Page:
Changing the mood with Sumire Primes

Shooting mostly daytime interiors meant devising a sophisticated lighting plan to create shifts in mood from scene to scene. "I wanted the colour temperature to follow the same emotional journey as the story," explains Tania. "We start out nice and warm and peachy, go to a very neutral territory, which then cools off and becomes harder and a bit bluer. I knew these lenses would help me achieve that in conjunction with the lighting plan that I set up with my gaffer."

These three different looks equate to the three stages of Cynthia and John's relationship – the first days of love, a plateauing and the eventual breakdown. Working mainly with three Sumire Prime lenses – a Canon CN-E35mm T1.5 FP X, CN-E50mm T1.3 FP X and CN-E85mm T1.3 FP X, Tania delicately played with their fast apertures to create three distinct cinematic feels to match the couple's shifting emotions.

"In most cases, the Sumire Primes open up to T1.3 or T1.5, and at that point they become very soft," says Tania. "Depth of field gets much shallower, but on the large format it becomes very bloomy, and the quality of the skin is really gentle. That, coupled with the lighting I was planning to use, gives a very romantic, rosy feel. I shot wide open to get that look for the first stage of the film.

"As you close down the aperture, the lens cut gets sharper and more high contrast. You don't have to close it down far – it starts to crisp up just past T2.8. By the time you get to the exteriors [towards the end of the film] we're using T2.8 to T4 to get that hard realism I was trying for."

To reflect the energy of the early stages of the relationship, the first scenes were shot handheld, before transferring the camera to a tripod in the middle, and then introducing some slider moves. "The sands were shifting," says Tania. "By the end there's a lot more movement – they're never standing still."

Cinematographer Tania Freimuth filming with a Canon EOS C500 Mark II and a Canon CN-E50mm T1.3 FP X Sumire Prime lens.

Tania's work often touches on aspects of her own life. "A director I worked with said, 'You do know that every film you've shot has something to do with your own personal story?' I find that quite interesting, because you get scripts and ideas and you wonder why you make the choices you do." © Dave Stevenson

The EOS C500 Mark II's full-frame field of vision

From the outset, Tania knew she wanted to shoot in full-frame, a format she favours from her days as a photographer. "I did a personal project on 35mm for the first time in a long while photographically and it was a lightbulb moment," she recalls. "I just had a far greater understanding of the framing, my relationship with the lenses and the distance to the subject. It felt comfortable, so I really wanted to explore that again."

The full-frame sensor on the Canon EOS C500 Mark II gave Tania the field, vision and distance that she likes in her images. "You can go bigger and get closer, and to me it just feels more intimate," she says. "As this was a character piece and we were in a small studio, I didn't just want to use wide lenses. I wanted 50mm and up, so I could really work with depth of field. The large format also allowed me to have more area – we had a lovely set and a beautiful cast, and I didn't want the depth of field to get so tight that you didn't see any of it."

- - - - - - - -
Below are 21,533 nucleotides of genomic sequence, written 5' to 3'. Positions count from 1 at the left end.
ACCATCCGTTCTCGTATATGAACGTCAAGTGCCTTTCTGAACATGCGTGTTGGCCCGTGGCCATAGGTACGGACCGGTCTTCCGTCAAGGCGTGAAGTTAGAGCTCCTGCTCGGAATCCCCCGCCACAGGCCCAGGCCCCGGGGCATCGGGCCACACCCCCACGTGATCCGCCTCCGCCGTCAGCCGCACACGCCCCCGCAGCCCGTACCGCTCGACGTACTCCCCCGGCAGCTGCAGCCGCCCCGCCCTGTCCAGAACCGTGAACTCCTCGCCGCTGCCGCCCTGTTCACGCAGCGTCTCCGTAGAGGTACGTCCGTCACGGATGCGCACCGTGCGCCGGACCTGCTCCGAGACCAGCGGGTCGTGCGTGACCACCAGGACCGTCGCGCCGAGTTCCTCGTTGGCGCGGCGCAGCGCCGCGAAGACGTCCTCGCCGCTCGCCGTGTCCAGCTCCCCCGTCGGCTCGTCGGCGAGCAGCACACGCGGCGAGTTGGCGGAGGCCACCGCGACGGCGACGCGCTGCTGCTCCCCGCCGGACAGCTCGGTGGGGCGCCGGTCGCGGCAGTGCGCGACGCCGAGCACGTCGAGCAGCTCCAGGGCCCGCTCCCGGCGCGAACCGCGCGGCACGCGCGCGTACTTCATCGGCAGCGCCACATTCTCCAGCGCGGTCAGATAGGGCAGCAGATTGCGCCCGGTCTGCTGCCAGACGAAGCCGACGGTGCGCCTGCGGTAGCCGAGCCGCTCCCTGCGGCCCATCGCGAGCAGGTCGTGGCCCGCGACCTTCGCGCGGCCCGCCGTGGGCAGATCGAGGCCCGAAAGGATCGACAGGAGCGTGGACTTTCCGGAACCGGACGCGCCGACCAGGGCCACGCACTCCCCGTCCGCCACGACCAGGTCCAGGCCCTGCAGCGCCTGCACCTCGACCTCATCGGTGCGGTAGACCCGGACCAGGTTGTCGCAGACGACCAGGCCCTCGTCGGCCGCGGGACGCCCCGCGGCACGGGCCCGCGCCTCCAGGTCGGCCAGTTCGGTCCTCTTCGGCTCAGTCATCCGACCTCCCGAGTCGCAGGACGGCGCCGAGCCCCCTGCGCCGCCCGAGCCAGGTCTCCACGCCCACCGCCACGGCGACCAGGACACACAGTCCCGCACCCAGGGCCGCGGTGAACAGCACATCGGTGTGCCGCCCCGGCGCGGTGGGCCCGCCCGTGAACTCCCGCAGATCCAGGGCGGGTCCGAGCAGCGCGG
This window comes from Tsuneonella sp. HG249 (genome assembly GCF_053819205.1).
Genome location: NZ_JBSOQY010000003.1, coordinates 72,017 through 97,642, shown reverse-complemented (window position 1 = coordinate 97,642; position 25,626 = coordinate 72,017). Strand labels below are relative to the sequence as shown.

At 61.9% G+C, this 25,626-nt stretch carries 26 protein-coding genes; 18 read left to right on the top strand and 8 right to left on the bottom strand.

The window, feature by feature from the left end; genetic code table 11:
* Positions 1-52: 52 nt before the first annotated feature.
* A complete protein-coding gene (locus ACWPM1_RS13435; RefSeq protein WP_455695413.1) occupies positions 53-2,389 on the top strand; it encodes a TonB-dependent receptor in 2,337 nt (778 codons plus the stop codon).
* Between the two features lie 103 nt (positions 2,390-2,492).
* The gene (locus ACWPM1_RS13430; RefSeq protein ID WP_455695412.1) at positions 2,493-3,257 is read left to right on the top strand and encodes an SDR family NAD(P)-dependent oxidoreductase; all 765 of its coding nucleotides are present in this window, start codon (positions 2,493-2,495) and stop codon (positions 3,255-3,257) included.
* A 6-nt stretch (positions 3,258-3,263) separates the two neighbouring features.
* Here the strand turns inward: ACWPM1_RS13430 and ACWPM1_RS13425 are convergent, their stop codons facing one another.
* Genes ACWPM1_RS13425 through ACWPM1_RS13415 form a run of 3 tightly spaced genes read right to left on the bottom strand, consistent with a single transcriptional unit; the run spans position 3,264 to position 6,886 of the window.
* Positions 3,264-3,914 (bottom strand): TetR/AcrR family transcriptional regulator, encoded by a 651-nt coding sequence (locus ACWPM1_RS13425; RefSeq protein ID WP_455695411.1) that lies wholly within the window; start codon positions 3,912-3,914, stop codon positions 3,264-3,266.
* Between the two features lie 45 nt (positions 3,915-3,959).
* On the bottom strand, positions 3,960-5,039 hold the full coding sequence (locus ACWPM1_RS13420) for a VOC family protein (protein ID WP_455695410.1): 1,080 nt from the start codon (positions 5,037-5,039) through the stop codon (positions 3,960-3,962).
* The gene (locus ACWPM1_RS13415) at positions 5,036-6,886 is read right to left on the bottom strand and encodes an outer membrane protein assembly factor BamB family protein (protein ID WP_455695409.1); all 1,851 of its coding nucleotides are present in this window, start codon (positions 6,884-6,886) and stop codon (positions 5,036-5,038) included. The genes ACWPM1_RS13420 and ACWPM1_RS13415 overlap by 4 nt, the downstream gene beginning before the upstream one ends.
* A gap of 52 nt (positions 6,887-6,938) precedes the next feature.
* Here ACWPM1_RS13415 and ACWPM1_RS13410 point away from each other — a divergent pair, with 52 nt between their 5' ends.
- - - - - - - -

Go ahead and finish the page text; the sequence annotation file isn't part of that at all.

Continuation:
Sumire Primes: soft, subtle and beautiful bokeh

The cinematic prime lens family that brings a more organic look to the latest high-resolution digital cameras across the Cinema EOS range.
Cinematographer Tania Freimuth is pictured from behind filming actress Eloise Smyth looking out of a window.

Shooting Cyn in a studio setting rather than on location forced Tania to change her cinematic vision. "The studio was a blank canvas, so we had to figure out the emotional journey in terms of the picture – the lighting, camera and the choice of lenses," says Tania. © Karen Stirgwolt

Cinematographer Tania Freimuth shooting with a Canon EOS C500 Mark II on location for the short film Cyn. © Karen Stirgwolt

Shooting Cyn in Cinema RAW Light enabled Tania to get the widest colour spacing out of the camera. "The Canon EOS C500 Mark II produces beautiful images in 4K and 4:2:2 but I wanted more than 4:2:2, which is why I chose to shoot in Cinema RAW Light," she explains.

The Canon EOS C500 Mark II also allowed Tania to shoot in Cinema RAW Light in Canon Log 2. "This meant I could get the widest colour spacing out of the camera, in the bitrate I felt we needed," she says. "The files aren't as hefty as RAW files, so it was better for managing workflow with people working from home. Shooting in Log 2 gave us the most amount of picture information to work with in the grade."

Through Cyn, the team hopes to have given Cynthia her rightful place in the story of the Beatles. "In some way she's a very ordinary person," says Tania. "I think it must have been a huge challenge to go from a quiet, suburban life to dealing with fame. It was a very new thing in that period of history. It probably took her life off in a direction that she never anticipated."

Lucy Fulford